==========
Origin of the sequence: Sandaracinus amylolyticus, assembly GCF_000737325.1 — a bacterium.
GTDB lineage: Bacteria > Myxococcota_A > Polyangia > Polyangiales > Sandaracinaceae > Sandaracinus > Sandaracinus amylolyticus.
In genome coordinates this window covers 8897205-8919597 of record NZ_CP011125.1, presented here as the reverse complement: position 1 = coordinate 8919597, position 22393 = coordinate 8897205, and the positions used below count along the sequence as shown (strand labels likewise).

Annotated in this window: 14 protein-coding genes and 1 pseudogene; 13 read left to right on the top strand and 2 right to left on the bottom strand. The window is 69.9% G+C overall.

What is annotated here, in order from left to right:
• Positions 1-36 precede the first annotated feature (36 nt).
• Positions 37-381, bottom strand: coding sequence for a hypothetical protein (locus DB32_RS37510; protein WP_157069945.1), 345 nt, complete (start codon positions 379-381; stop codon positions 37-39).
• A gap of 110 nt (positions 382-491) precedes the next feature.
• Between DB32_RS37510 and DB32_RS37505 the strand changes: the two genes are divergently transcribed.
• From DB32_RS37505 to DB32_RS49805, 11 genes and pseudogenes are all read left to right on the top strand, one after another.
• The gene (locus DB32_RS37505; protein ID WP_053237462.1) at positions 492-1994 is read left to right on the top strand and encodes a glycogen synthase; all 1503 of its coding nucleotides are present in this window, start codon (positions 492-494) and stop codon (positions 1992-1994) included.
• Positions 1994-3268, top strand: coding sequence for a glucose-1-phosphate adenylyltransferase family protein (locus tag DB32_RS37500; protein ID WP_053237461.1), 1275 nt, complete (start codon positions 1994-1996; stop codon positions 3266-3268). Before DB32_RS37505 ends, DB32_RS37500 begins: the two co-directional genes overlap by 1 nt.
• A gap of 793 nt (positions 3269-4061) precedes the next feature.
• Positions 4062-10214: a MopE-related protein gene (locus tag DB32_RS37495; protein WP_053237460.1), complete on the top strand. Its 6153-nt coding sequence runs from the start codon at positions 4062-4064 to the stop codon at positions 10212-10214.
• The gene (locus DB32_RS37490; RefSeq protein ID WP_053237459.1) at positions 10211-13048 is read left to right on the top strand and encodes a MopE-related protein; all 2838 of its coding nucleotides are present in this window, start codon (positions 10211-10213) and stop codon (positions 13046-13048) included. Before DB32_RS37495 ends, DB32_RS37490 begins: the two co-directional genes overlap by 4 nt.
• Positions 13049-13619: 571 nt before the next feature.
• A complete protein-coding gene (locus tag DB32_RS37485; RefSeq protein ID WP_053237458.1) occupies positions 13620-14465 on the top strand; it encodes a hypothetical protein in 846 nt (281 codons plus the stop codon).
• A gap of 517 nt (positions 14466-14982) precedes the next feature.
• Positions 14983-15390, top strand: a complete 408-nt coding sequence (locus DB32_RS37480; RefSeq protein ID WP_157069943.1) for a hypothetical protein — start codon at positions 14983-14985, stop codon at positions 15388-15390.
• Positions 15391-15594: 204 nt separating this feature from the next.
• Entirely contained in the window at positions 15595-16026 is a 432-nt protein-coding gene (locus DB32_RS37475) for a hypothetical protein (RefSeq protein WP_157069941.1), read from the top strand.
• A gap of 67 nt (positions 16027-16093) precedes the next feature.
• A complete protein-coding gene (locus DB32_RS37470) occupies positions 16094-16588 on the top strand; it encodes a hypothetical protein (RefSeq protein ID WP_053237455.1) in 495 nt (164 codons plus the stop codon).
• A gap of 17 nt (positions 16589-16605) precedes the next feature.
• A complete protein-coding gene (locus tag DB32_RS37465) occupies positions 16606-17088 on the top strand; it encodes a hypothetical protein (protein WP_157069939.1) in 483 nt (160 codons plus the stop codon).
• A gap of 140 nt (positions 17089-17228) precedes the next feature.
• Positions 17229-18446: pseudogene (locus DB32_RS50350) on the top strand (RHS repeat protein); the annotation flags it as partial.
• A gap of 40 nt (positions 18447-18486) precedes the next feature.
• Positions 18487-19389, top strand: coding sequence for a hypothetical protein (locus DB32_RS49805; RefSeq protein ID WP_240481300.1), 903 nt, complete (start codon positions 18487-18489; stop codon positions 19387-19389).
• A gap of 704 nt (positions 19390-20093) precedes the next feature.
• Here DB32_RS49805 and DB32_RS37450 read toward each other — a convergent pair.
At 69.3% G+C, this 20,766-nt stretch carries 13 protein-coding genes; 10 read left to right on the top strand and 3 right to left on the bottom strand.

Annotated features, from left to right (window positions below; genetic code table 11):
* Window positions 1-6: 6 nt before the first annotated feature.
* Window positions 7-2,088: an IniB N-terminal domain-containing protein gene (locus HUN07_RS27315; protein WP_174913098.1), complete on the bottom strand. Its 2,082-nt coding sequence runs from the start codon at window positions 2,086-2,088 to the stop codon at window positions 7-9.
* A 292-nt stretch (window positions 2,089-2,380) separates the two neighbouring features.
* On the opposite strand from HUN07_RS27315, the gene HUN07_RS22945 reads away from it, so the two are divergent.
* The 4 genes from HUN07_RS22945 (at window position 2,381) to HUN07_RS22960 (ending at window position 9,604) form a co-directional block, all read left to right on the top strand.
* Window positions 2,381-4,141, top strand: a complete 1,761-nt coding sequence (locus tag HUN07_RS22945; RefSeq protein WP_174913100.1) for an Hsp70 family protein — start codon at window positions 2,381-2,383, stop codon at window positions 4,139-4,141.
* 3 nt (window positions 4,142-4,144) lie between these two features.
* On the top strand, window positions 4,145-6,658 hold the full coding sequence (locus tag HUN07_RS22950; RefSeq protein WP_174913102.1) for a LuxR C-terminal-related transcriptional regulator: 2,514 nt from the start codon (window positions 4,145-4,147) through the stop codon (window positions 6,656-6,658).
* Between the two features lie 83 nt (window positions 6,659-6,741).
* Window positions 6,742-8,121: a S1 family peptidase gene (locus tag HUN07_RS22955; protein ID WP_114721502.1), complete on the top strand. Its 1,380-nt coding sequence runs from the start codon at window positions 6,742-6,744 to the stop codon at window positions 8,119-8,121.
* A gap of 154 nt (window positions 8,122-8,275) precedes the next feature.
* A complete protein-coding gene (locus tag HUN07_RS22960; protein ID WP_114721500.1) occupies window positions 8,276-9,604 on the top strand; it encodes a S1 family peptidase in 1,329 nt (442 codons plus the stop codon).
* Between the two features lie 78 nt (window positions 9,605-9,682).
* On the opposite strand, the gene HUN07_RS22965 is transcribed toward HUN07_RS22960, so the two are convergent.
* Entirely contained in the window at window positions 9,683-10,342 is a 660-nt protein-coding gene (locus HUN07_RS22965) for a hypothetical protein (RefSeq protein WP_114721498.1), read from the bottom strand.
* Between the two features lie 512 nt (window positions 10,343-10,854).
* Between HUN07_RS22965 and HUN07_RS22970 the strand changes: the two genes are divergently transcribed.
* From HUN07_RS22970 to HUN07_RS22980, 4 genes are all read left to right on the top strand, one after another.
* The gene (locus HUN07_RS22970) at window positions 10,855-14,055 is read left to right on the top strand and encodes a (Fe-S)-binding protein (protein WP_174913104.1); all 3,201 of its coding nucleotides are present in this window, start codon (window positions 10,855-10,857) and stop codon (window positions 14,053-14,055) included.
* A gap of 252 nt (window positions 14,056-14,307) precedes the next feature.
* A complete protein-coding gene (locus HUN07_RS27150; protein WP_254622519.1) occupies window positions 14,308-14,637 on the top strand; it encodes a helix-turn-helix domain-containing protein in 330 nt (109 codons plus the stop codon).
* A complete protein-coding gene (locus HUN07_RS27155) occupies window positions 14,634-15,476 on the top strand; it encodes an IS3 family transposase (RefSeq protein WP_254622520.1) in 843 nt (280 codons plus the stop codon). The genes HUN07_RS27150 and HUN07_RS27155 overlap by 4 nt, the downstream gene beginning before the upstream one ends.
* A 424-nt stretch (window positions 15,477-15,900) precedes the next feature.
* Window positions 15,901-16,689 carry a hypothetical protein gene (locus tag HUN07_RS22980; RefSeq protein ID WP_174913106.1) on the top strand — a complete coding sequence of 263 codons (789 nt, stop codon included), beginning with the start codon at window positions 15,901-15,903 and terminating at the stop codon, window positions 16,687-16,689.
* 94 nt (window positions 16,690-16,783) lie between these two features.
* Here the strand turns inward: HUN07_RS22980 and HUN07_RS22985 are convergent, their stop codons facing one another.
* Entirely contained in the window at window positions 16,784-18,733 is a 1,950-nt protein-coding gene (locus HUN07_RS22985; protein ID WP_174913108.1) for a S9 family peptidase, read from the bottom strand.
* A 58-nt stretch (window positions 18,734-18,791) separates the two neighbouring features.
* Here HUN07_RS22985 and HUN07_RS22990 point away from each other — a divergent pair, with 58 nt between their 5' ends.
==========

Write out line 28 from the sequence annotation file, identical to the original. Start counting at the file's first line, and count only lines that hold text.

• A gap of 40 nt (positions 18447-18486) precedes the next feature.